INSIDE WUHAN: A short-turnaround, undercover investigative documentary from Canada: Case Study

INSIDE WUHAN is a Case Study in how hard times bring out innovation and flexibility from filmmakers.

The producer/ director Craig Thompson discusses his 22-minute, short turnaround special, commissioned by CTV-Canada’s W5 and produced by Ballinran Entertainment and White Pine Pictures.

Tagline

INSIDE WUHAN is an undercover documentary that foreshadows a world under quarantine and offers lessons on the future of remote filmmaking.

Elevator Pitch

A Canadian goes undercover in Wuhan to capture daily life during the COVID-19 lockdown. What seemed severe at the time soon became the norm as quarantine orders followed the spread of the virus throughout the world.

Trailer

Key Idea / Inspiration:

Craig Thompson says:

  • When Wuhan began to enforce draconian quarantine measures on January 22nd, we suspected that this was going to evolve into a much larger global story.
  • Our initial idea was to document daily life in a city under lockdown from the perspective of one Westerner and one Chinese.

Immediate Challenge: Access

  • We have experience making documentaries in China and enjoy a strong network of contacts there.
  • We soon found out that Wuhan was off-limits to foreign journalists: Even our friends who worked with China’s state media organizations could not gain access unless they were part of the government’s approved media pool.

Research

  • WeChat is China’s ultimate social network, so we joined the group “Canadians in China”.
  • We posted several messages looking for Canadians in Wuhan with an interesting story to share.
  • This initial phase of research evaporated as all of our new contacts jumped on the first evacuation flights out of Wuhan.
  • We had to start again. “Are there any Canadians left in Wuhan?”, we appealed. “There’s one guy” said one WeChat poster. “He might be the one”.
  • It turned out that C.R. Holmes was the one: He is a former Canadian Forces avionics technologist, ESL teacher and truck driver – with some photography experience.
  • We gave him his initial assignment: to document 48 hours in a city under lockdown.

Editorial Approach

  • We wanted our documentary to contain as much original on-the-ground footage as possible and not have to rely on video chat interviews or news footage.

Drone

  • To contrast with the undercover footage gathered by our main character, we decided to use drone footage.
  • We found a husband and wife drone filmmaking team in Wuhan with the best equipment who could get us the footage we needed.

Initial Pitch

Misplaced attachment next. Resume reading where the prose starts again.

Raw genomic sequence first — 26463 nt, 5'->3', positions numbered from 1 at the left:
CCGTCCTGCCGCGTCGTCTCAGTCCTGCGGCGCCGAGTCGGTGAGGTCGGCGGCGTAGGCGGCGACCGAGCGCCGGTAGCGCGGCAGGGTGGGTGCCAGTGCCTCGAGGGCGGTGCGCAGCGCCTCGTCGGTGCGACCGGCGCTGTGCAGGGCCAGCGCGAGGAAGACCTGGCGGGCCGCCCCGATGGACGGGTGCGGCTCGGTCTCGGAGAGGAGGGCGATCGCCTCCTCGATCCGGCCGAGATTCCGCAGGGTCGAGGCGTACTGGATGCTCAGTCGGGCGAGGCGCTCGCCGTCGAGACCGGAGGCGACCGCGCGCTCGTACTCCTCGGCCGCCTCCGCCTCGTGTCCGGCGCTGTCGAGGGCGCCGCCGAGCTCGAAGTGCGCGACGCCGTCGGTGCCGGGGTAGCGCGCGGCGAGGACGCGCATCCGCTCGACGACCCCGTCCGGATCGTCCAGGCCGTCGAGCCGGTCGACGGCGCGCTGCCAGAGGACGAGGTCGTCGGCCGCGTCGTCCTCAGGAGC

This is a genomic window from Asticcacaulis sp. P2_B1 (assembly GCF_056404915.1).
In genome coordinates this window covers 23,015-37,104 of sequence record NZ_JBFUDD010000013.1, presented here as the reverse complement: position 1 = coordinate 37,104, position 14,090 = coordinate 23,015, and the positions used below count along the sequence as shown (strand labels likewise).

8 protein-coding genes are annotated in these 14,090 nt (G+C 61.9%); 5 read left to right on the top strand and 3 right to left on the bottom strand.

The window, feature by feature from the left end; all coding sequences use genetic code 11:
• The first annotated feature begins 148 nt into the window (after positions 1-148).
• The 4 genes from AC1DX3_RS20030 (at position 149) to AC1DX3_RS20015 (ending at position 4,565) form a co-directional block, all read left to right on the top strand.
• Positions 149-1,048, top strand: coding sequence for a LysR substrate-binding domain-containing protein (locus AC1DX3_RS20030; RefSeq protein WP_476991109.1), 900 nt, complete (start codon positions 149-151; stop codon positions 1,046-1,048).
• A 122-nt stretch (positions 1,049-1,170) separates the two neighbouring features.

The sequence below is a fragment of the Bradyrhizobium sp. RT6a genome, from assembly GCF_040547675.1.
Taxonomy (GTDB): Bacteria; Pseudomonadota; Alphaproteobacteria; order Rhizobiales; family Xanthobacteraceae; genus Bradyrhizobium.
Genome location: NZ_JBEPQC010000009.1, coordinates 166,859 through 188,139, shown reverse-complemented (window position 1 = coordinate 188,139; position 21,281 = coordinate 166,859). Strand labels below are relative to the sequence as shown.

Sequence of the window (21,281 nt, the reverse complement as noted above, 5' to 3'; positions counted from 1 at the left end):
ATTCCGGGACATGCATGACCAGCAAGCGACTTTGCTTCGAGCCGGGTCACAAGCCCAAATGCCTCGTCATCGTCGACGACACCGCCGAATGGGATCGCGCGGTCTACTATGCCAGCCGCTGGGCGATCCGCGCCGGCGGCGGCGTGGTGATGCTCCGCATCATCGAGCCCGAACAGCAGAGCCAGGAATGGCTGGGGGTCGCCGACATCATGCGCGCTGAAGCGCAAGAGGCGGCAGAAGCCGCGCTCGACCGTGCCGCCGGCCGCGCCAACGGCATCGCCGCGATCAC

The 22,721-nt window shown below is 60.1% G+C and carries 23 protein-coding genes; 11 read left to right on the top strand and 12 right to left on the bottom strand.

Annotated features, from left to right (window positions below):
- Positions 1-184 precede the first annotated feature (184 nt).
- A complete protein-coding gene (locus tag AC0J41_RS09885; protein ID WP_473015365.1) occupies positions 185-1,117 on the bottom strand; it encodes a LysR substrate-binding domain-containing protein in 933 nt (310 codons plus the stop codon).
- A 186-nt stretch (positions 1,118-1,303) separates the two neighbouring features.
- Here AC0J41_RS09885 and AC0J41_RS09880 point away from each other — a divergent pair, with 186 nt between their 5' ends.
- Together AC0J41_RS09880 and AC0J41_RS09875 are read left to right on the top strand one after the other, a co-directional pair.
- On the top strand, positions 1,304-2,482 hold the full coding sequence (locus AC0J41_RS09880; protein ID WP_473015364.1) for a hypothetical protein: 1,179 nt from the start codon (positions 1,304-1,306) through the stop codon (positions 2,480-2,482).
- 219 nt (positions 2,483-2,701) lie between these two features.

• News organizations were struggling to get original, independent and verified material out of China, specifically from Wuhan, the epicenter of the coronavirus.
  • The prospect of having “exclusive access” to an original first-hand account from Wuhan was met with a positive reaction.

Buyer

  • CTV-Canada’s flagship investigative documentary series W5 is the longest-running current affairs/newsmagazine program in North America.
  • Anton Koschany is Executive Producer, W5

Intended Format

  • A Current Affairs documentary (22 minutes)
  • HD

Producers / Talent

KEY CHALLENGES & RESOLUTION

Facing only three weeks from greenlight to delivery, several challenges almost de-railed the project:

Camera

  • R. Holmes lacked the professional camera package we needed for the shoot – a minimum of HD 1080p.
  • Despite the shutdown of Wuhan, we were able to source a Canon 5D Mark III, a microphone, tripod, memory cards and hard drive. These were delivered by a minibike courier to the gates of C.R.’s apartment complex. By that time, social distancing was being enforced.

Documentary Filmmaking 101

  • R. was a photographer with no experience with video production. The test footage he provided did not meet our QC or creative requirements.
  • Using WeChat, we provided him with a crash course in documentary filmmaking with step-by-step shot-lists and director’s notes for each scene or story we were contemplating.

The Lockdown

  • One day into our production, all Wuhan residents were ordered to stay in their homes and not to leave for any reason. This would have scuttled our filming plans, so under cover of darkness, C.R. was able to sneak out of his apartment complex and get out onto the streets.
  • Through our contacts and influence, we were able to find him a room at a five-star hotel that had been reserved for medical volunteers. It also gave us the ability to upload the footage from each shooting day.

Internet Speed

  • Internet access is tightly controlled in China and speeds are often throttled. What would take us a few hours to upload and download in North America, took more than a day.
  • Total footage was about 2 TB.
  • On the Monday before our Saturday airdate, and with less than four days to lock the picture, we were still downloading the final shots to finish the documentary simply because of the time it took to acquire the material from China.

Unexpected Costs

  • Rental of camera package.
  • Hotel accommodation costs that seemed to increase day by day.

Field Production

  • Time in field: 15 days (approx.)
  • The night before each shoot, we would prepare a detailed shot-list and director’s notes and send them to C.R.
  • Police roadblocks and other restrictions, particularly a ban on filming, meant taking risks every day.
  • Some days we were able to gather only five minutes of footage – other days more.

Post-production

  • Timeline: Impossibly tight – five days for Rough Cut to Locked Picture and one day for packaging, colour correction and sound mix.

Music

  • We engaged award-winning composer Michael Vuscan to create a score that reflected the ‘Orwellian tone’ of the doc. He watched the raw footage as it came in, reviewed our desired creative approach and came up with themes that he could size to fit the locked picture.